After the free-hitting Baghdatis, who once broke British hearts by beating Andy Murray on Centre Court, levelled the match it looked grim for Djokovic.

He was reduced to ball retriever for a while as Baghdatis pounded the corners, his racket a swishing blade. At one point Baghdatis ended up on Djokovic's baseline after chasing down a drop shot, sharing a joke with a lineswoman while he was there.


Image: Novak Djokovic
Photographs: Getty Images
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Djokovic relieved to still be in hunt for Wimbledon title

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It was cracking stuff but Djokovic, whose nickname is Joker, is not the heir to the No.1 throne for nothing and when he needed to dig deep, he kept digging.

He broke Baghdatis's serve in a mesmerising fourth game of the third set despite trailing 40-0 and suddenly a match that appeared to be slipping away was back in his grasp.

He broke again to lead 3-2 in the fourth when Baghdatis hoicked a forehand into the net but there was a final twist when Djokovic served for the match and was seized with nerves, fluffing a forehand into the net.

A fist-pumping Djokovic saved two break points, one with a Hawkeye challenge, and finally claimed victory when Baghdatis fired a forehand wide.

The warm embrace at the net between two of the game's stand-out personalities spoke volumes and Djokovic was clearly relieved to still be in the hunt for the Wimbledon title.

He may even seek out former champion John McEnroe to prepare for facing left-hander Llodra.

"If he's willing to change his clothing. Most of the time I see him he's in a suit and tie. Maybe he's going to change for tomorrow. We'll see," he said.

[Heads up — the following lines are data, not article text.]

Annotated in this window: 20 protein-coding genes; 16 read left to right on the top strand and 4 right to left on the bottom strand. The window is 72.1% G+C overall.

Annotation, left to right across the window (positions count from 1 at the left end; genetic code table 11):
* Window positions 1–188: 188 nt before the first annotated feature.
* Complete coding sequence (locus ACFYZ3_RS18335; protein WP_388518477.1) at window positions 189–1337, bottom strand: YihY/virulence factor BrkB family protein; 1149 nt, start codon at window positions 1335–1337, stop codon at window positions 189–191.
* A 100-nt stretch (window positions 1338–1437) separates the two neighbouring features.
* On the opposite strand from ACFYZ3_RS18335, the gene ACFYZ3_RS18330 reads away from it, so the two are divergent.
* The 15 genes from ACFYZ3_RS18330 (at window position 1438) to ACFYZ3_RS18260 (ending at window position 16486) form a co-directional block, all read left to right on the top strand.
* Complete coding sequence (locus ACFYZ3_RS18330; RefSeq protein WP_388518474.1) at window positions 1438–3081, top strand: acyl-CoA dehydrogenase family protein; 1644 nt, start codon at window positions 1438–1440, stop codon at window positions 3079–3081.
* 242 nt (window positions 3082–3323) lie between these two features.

Image: Marcos Baghdatis
Photographs: Getty Images
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Bartoli battles through after banishing parents from court

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Ninth seed Marion Bartoli said that throwing her parents out of court helped her fight back to beat Flavia Pennetta in a gruelling third-round clash at Wimbledon on Saturday.

The excitable Frenchwoman, runner up at Wimbledon in 2007, lost the first set 7-5 and immediately gestured furiously for her mother and father, who is also her coach, to leave the viewing area in Court 14.

The move had the desired effect as she won the next two sets 6-4 9-7 - the decider after she was 5-3 down - to set up a last-16 clash with holder Serena Williams.

"I was so tired and exhausted that really I had to express my emotions somehow," she said when asked about the unusual development.

"I needed to get that frustration out so I showed it that way. I could have broken a racket or thrown a bag or something. I normally never act like that but I felt at this point I had to get all this frustration out and start again."

Bartoli, who saved three match points en route to beating Lourdes Dominguez Lino in the second round on Thursday, said there were no hard feelings when the family linked up afterwards.

"I saw them after the match and they understood completely," she said.

"It was not against them. It was just that we played a very long first set and I was exhausted and I was tired and I was feeling worse and worse.

"My dad told me he watched from the TV and he said it was the best match he ever saw me play at Wimbledon."


Image: Marion Bartoli
Photographs: Getty Images
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Nadal slams door on 2005 conqueror Muller

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Gilles Muller was the last player to beat Rafa Nadal at Wimbledon apart from Roger Federer but the Luxembourger never seriously looked like repeating the feat in the third round this year.

The top seed and defending champion completed a 7-6, 7-6, 6-0 win on Saturday and although he did have to save two set points in the opening set on Friday before rain fell, Nadal looked in total control of his game as he bids to retain his title.

"It was a very difficult match in the first two sets, I had no real chance to break him and the tiebreak is like a lottery," Nadal said in a televised interview.

"But I'm happy with how I played the tiebreaks, especially the second one, so it was a very good victory for me and in the third set I played very well."


Image: Rafael Nadal celebrates defeating Gilles Muller
Photographs: Reuters
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'I am a bit more tired than usual'

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Nadal made only three unforced errors in the match and Muller, who beat him in four sets in the second round at Wimbledon in 2005, simply did not have the weapons to hurt him.

The second set went with serve to the inevitable tiebreak in which Muller continued to pepper Nadal with his whipping deliveries out wide.